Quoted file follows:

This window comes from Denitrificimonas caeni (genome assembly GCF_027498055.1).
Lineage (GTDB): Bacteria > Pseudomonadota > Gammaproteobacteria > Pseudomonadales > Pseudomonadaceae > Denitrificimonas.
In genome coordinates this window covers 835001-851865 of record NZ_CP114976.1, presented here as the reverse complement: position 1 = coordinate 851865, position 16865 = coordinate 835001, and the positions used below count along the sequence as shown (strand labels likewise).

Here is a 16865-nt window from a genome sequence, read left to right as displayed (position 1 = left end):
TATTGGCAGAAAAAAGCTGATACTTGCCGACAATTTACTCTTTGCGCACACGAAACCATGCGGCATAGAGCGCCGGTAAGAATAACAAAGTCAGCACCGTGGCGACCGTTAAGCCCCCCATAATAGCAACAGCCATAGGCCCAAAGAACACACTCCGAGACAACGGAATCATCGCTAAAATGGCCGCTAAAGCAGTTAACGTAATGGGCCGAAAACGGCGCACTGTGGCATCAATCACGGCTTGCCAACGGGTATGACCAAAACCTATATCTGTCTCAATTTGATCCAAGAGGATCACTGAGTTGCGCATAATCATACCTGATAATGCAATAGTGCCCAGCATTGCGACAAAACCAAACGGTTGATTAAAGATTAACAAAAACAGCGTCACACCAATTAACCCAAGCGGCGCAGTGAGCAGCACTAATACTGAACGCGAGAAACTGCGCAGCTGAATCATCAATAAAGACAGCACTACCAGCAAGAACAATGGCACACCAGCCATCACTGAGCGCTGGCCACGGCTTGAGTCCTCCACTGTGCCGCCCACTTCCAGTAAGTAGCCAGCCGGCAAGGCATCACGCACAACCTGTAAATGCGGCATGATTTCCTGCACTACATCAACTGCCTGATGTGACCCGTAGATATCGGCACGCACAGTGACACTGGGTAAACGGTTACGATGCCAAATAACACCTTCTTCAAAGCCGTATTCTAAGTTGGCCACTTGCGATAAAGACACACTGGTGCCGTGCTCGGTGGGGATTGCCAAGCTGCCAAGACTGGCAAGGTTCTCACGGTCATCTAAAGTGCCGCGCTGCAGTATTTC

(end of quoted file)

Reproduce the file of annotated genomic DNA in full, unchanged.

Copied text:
This window comes from Denitrificimonas caeni (genome assembly GCF_027498055.1).
Lineage (GTDB): Bacteria > Pseudomonadota > Gammaproteobacteria > Pseudomonadales > Pseudomonadaceae > Denitrificimonas.
In genome coordinates this window covers 835001-851865 of record NZ_CP114976.1, presented here as the reverse complement: position 1 = coordinate 851865, position 16865 = coordinate 835001, and the positions used below count along the sequence as shown (strand labels likewise).

Here is a 16865-nt window from a genome sequence, read left to right as displayed (position 1 = left end):
TATTGGCAGAAAAAAGCTGATACTTGCCGACAATTTACTCTTTGCGCACACGAAACCATGCGGCATAGAGCGCCGGTAAGAATAACAAAGTCAGCACCGTGGCGACCGTTAAGCCCCCCATAATAGCAACAGCCATAGGCCCAAAGAACACACTCCGAGACAACGGAATCATCGCTAAAATGGCCGCTAAAGCAGTTAACGTAATGGGCCGAAAACGGCGCACTGTGGCATCAATCACGGCTTGCCAACGGGTATGACCAAAACCTATATCTGTCTCAATTTGATCCAAGAGGATCACTGAGTTGCGCATAATCATACCTGATAATGCAATAGTGCCCAGCATTGCGACAAAACCAAACGGTTGATTAAAGATTAACAAAAACAGCGTCACACCAATTAACCCAAGCGGCGCAGTGAGCAGCACTAATACTGAACGCGAGAAACTGCGCAGCTGAATCATCAATAAAGACAGCACTACCAGCAAGAACAATGGCACACCAGCCATCACTGAGCGCTGGCCACGGCTTGAGTCCTCCACTGTGCCGCCCACTTCCAGTAAGTAGCCAGCCGGCAAGGCATCACGCACAACCTGTAAATGCGGCATGATTTCCTGCACTACATCAACTGCCTGATGTGACCCGTAGATATCGGCACGCACAGTGACACTGGGTAAACGGTTACGATGCCAAATAACACCTTCTTCAAAGCCGTATTCTAAGTTGGCCACTTGCGATAAAGACACACTGGTGCCGTGCTCGGTGGGGATTGCCAAGCTGCCAAGACTGGCAAGGTTCTCACGGTCATCTAAAGTGCCGCGCTGCAGTATTTC